The discussion around how to improve the Chicago Bulls did not reach full throttle just days into their offseason. It preceded their exit from the postseason following a 5-1 first-round defeat at the hands of the Milwaukee Bucks thanks to a late-season slide.
They were the 10th best team in the East after that.
A lot of the talk surrounded second-year forward Patrick Williams. He was the first selection of Bulls vice president of basketball operations Arturas Karnisovas’ tenure – fourth overall in 2020 – and one NBA executive said that as much as anything will determine Williams’ future in a Bulls uniform.
‘Still Basically a Rookie’
The executive tells Heavy’s Sean Deveney that the Bulls will practice patience with Williams after they turned away inquiries about the young forward at the trade deadline.
“They had no interest in trading Patrick Williams, they were not taking calls on him. He struggled after he came back from the injury but he is young, he was Arturas’ first big draft pick, they’re going to give him a chance. You hate to trade a guy who is still only 20 years old, he’s basically still a rookie.”
Williams started the first five games of the season before suffering a wrist injury that required surgery knocking him out for 65 games.
He came back to average 4.2 points on 43.8% true shooting over his first six games with 3.5 rebounds. The former Florida State Seminole then went on to score double digits in five of the Bulls’ final six regular-season games.
Williams averaged 15.8 points on 71.2% true shooting with 6.2 boards, 1.5 assists, and 1.0 blocks in that span including a 35-point performance in the regular-season finale.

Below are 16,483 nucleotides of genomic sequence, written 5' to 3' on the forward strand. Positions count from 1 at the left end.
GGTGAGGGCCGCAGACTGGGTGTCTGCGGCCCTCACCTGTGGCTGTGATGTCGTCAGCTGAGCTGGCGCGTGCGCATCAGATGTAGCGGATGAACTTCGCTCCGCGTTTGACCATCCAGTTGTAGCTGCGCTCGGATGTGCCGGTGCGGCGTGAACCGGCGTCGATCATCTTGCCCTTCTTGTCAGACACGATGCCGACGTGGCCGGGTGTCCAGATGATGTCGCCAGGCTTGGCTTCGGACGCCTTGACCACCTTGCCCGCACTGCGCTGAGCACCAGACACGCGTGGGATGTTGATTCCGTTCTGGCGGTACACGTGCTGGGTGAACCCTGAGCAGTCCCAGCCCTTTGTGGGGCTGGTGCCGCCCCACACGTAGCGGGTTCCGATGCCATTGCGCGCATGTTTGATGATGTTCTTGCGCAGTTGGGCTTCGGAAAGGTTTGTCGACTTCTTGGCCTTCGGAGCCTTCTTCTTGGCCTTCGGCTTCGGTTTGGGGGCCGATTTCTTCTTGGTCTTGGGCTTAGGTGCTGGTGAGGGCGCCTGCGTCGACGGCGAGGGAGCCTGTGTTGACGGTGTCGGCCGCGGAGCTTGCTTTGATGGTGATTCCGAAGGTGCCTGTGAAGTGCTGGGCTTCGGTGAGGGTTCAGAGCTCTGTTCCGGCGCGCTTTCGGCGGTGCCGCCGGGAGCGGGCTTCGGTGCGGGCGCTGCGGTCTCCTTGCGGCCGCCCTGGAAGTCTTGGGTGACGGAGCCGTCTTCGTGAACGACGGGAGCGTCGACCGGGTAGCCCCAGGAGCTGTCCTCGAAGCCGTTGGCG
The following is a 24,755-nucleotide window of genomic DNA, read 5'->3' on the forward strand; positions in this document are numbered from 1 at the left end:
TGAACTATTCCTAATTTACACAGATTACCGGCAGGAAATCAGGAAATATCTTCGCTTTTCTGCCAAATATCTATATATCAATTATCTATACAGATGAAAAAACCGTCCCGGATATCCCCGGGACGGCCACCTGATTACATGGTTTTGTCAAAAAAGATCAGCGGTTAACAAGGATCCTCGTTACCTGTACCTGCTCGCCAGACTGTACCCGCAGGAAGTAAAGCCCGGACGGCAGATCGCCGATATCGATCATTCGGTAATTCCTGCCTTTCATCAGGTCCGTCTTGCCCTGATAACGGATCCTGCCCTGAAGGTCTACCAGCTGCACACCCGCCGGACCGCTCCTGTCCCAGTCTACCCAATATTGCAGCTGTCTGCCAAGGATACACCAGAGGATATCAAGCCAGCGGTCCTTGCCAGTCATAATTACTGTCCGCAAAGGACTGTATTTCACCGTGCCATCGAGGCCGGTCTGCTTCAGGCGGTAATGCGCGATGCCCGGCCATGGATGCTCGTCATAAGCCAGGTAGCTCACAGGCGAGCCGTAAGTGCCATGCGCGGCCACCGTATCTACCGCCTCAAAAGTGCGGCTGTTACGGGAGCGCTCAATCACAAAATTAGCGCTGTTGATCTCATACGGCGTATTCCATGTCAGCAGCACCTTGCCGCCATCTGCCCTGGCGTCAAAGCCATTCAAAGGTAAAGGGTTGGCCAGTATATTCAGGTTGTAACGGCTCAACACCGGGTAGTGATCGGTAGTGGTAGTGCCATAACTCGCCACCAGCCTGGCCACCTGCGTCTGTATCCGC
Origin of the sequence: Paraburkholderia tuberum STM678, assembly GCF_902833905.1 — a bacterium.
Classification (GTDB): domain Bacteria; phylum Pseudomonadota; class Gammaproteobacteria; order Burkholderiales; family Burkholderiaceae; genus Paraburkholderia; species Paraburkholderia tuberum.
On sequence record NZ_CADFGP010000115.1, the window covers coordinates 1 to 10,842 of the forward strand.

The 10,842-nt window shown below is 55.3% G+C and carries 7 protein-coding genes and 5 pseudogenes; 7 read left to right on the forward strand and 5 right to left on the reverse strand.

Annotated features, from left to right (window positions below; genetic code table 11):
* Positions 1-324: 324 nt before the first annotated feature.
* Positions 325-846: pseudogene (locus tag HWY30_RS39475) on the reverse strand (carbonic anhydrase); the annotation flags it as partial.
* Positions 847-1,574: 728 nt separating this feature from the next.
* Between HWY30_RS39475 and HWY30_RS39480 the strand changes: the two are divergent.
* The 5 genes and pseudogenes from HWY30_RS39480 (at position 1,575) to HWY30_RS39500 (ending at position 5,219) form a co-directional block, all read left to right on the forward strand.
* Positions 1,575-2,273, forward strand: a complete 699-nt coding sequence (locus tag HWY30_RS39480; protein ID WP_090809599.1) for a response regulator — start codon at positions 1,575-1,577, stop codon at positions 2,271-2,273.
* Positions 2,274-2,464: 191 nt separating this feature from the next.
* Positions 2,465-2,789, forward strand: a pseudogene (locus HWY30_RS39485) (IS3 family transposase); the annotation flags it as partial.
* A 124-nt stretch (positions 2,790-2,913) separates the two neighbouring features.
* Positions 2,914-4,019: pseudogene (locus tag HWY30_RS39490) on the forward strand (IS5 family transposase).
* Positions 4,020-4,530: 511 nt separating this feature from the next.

Bulls veteran DeMar DeRozan said that he planned on taking his young teammate under his wing for a ‘summer from hell’ that includes waking up at 4 a.m. The goal is to build consistency through work and Williams has acknowledged during his exit interview that is his biggest goal entering Year 3.
Everyone Has a Price
Holding onto Williams at the deadline was already a sure sign of how high the Bulls still are on Williams who was injured at the deadline. But that does not mean that they won’t move him in the right deal, says the executive.
“I think the only way it happens is if you get a star in return. I can see them pushing for (Rudy) Gobert if the Jazz try to trade him. You do a package of (Nikola) Vucevic and Williams with this year’s draft pick, maybe some smaller considerations, too, and that is a package I think Utah could live with.”
While Karnisovas mentioned continuity several times in his exit interview, he also mentioned staying vigilant for ways to improve the team.
Whether or not Gobert would provide that for this current group has been the subject of debate, in part, because DeRozan’s presence and preferred spot on the floor make Vucevic’s ability to space the floor paramount.
Still, the Bulls’ backline defense was poor all season. The Bucks shot 73.1% in the restricted area in the playoffs. That is the fifth-worst mark in the postseason ahead of Round 2, per NBA.com. after opponents shot just 64.9% there during the regular season but attempted the second-most shots in that area.
Yesterday’s Price is not Today’s Price
Who knows what the asking price on any of the Bulls’ potential targets is currently. Jerami Grant was a target before the deadline with the Detroit Pistons holding out hope of getting Williams in return.
That is thought to be too steep with the veteran just one year away from unrestricted free agency.
People are breaking up Gobert and his Utah Jazz teammate Donovan Mitchell apart preemptively. The executive thinks the Bulls could be in on him and would include Williams for Gobert adding the caveat, “That’s if the Jazz make a move on him.”
Things change, and that applies to the Bulls’ insistence on continuity.
If the right opportunity presents itself, we could certainly see Williams in a different uniform. But it does not sound like that is a very long list of possibilities. Especially after he posted back-to-back games of 20-plus points in Games 4 and 5 against Milwaukee.